Russia will vote from Thursday to July 1 for a referendum to allow Vladimir Putin to remain in power until 2036. The reform will allow the incumbent president to run for another two terms after 2024.
Russian voters are called to the polls from Thursday to July 1 to speak at a referendum on constitutional reform. The latter should allow President Vladimir Putin to remain in power until 2036 and put his mark on the constitution.
The formal date for the popular consultation is July 1, but authorities opened the polling stations as early as June 25 to avoid excessive crowds because of the coronavirus pandemic.
Disinfection masks and gels are made available to approximately 110 million voters across the 11 time zones in Russia, from Petropavlovsk-Kamchatsk (GMT + 12) to Kaliningrad (GMT + 2).
The vote was originally scheduled for April 22 but was postponed due to Covid-19. This first reform of the 1993 constitution was initiated by Vladimir Putin in January.
Although the text has already been adopted by Parliament, the Russian president wanted to organize such a folbiscite and argue about the importance of the subject.
Poutine for life?
For the Kremlin’s main opponent, AlexeïNavalny, this vote is part of a populist strategy whose sole purpose is to “restore Putin’s conditions to zero, give him the right to a presidency for life.”
“It’s a violation of the constitution, a coup,” he said on social media in June.
In concrete terms, the reform allows the current president to remain in the Kremlin for two more terms, until 2036, the year of his 84th birthday. According to the rule of law, Vladimir Putin should have resigned from the presidency in 2024.
“We have to work and not look for successors”
However, due to the epidemic and lack of access to different voices to the media, the campaign against the reform has never taken off.
The planned assembly in April in Moscow could not take place because of the containment. The site “Niet” which collected signatures from Russians opposed to the reforms was blocked by justice and forced it to restart under a different domain name.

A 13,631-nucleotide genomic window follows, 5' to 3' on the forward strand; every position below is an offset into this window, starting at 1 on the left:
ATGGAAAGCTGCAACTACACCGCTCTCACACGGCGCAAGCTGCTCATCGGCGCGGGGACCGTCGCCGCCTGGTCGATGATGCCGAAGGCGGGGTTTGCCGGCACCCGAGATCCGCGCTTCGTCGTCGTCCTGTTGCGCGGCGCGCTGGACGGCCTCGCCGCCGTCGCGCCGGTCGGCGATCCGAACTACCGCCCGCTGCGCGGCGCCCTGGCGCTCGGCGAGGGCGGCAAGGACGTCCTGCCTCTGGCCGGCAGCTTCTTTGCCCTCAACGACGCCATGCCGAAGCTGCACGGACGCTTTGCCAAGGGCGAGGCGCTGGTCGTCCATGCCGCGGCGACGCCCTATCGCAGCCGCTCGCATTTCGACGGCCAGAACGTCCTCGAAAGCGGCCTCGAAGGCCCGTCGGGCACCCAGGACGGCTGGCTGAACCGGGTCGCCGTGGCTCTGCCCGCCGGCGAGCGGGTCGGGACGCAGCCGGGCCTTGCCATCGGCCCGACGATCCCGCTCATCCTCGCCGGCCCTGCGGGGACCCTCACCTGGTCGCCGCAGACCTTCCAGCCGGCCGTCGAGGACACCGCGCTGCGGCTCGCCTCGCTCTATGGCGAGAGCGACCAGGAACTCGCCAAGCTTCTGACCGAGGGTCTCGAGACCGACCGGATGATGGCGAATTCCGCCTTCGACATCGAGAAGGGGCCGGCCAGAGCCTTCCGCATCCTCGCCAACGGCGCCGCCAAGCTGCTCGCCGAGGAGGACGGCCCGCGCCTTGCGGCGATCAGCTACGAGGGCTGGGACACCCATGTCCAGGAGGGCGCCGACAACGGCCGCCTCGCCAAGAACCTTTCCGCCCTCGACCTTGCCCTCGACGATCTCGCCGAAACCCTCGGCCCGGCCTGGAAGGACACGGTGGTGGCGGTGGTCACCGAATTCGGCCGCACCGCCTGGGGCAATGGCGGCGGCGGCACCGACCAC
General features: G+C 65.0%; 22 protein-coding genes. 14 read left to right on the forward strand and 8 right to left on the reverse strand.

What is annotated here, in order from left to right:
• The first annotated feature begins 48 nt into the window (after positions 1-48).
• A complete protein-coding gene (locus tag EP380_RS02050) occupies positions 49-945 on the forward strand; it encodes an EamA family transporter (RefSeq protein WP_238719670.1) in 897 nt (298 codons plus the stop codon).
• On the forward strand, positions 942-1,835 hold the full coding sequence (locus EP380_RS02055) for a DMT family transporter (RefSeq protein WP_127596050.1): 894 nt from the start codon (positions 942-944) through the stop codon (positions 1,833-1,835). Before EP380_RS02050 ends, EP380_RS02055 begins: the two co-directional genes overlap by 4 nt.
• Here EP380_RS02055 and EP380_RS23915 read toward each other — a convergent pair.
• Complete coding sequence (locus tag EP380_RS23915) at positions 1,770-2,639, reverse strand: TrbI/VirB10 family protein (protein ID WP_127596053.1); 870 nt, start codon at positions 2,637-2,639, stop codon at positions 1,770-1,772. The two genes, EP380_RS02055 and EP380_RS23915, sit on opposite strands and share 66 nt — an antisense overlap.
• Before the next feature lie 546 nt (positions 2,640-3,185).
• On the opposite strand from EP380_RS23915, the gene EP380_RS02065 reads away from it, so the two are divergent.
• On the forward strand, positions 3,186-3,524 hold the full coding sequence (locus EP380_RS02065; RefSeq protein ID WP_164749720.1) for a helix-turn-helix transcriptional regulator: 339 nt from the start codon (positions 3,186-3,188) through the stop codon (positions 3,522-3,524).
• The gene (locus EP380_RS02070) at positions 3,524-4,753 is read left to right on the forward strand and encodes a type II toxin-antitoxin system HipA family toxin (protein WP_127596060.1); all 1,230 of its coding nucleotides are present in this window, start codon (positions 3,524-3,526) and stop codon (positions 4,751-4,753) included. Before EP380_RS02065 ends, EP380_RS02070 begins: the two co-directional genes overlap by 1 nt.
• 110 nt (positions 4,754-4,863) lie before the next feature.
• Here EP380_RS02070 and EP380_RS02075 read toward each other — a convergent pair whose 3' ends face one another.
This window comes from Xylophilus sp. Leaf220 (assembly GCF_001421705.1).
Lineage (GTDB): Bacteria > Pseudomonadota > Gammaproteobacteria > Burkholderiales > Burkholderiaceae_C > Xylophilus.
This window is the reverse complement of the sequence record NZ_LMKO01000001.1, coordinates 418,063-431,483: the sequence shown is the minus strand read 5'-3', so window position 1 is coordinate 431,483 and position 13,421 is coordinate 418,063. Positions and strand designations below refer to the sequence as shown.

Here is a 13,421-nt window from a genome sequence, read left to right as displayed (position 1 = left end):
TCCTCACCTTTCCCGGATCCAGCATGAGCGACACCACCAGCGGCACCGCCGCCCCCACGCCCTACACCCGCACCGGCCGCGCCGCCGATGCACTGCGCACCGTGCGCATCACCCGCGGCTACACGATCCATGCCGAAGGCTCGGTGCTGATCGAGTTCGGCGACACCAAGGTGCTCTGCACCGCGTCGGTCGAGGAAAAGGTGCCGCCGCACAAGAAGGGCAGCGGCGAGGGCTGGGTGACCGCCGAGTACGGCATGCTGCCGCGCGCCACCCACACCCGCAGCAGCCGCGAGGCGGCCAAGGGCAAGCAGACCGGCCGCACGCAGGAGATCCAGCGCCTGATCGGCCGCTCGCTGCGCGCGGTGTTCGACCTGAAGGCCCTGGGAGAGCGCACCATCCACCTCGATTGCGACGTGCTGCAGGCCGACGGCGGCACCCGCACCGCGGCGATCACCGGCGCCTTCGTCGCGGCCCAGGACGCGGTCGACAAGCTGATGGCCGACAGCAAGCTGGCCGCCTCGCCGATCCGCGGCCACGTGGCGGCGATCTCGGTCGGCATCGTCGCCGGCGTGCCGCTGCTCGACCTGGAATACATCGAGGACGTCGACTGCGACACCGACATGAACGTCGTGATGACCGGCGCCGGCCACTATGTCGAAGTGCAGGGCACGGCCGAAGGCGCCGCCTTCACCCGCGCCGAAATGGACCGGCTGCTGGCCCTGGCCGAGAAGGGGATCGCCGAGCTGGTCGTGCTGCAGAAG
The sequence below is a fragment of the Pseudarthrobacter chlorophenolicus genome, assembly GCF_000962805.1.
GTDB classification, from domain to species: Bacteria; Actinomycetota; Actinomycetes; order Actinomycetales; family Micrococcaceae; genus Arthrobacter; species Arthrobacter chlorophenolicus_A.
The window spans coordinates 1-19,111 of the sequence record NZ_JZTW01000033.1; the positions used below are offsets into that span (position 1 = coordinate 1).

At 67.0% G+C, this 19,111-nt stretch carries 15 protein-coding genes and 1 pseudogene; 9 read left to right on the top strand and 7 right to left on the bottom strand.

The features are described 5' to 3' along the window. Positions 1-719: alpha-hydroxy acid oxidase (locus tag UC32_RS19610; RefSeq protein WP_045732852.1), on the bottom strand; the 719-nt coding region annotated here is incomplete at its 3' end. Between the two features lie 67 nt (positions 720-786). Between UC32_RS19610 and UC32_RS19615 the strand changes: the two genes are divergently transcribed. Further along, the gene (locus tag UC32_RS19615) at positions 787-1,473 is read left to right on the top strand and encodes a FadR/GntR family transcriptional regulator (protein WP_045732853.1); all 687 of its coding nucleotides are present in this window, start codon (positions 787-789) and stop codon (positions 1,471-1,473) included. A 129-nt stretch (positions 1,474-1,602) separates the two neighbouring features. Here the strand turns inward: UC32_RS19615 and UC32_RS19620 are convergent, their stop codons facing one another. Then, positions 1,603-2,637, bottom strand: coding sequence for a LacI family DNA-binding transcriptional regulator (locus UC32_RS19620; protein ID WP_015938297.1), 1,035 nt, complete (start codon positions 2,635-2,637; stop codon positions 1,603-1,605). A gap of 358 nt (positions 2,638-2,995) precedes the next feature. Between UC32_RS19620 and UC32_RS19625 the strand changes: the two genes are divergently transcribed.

Older political officials have meanwhile emphasized the importance of allowing Vladimir Putin to remain in command of the country.
For the Moscow mayor, SergeiSobianin, the reform is necessary to “guarantee stability, remove uncertainty”.
Vladimir Putin said on Sunday that he has not yet decided whether to stay in the Kremlin after 2024, but that it was essential to give him the chance.
“Otherwise, I know that in two years instead of working normally at all levels of the state, all eyes will be looking for potential successors. We must work and not look for successors,” he insisted. .
If the validation of the reform has almost been acquired – the revised constitution is already in sale in bookstores – it will still come at a time when the president’s popularity suffered from a decried pension reform and the krona virus crisis.
From May 2018 to May 2020, its approval rate measured by the Independent Levada Institute went from 79% to 59%.
In addition to the issue of mandate, the president reinforces certain privileges with certain referendums, such as appointments and dismissals of judges.
To this is added an indexation of pensions, the “faith in God” which is rooted in the constitution and marriage as a heterosexual institution.
These principles, which will unite the Russians, are at the heart of the conservative patriotic value system of the Russian head of state.
On the streets of Moscow, the poster campaign for reform on social themes insists on this child kissing his grandmother under the slogan “for a guaranteed pension”, or this model family who wants to “protect the family’s values”.